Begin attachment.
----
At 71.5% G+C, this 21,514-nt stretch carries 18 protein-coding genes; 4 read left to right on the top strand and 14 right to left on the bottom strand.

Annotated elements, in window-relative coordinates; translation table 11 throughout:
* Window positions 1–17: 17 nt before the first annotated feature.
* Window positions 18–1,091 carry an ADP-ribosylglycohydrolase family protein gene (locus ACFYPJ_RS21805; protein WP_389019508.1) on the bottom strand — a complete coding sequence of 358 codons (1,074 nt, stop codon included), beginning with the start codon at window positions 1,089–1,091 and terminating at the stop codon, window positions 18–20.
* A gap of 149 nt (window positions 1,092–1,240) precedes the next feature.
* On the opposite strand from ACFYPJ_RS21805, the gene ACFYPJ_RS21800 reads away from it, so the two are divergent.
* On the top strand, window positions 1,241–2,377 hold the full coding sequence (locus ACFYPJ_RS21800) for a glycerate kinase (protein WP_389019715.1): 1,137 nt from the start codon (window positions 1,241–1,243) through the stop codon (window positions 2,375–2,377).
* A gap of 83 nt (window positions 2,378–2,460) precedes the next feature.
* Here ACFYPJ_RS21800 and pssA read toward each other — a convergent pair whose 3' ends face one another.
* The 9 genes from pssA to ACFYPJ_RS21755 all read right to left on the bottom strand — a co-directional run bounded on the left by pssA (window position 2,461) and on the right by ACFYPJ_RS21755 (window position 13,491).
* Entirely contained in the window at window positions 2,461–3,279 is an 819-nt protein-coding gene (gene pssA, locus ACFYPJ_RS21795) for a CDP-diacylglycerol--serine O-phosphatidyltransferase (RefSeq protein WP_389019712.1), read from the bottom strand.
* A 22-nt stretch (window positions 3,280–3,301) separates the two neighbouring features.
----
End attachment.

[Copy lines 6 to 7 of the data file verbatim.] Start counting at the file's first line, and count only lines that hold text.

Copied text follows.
* On the opposite strand from ACFYPJ_RS21805, the gene ACFYPJ_RS21800 reads away from it, so the two are divergent.
* On the top strand, window positions 1,241–2,377 hold the full coding sequence (locus ACFYPJ_RS21800) for a glycerate kinase (protein WP_389019715.1): 1,137 nt from the start codon (window positions 1,241–1,243) through the stop codon (window positions 2,375–2,377).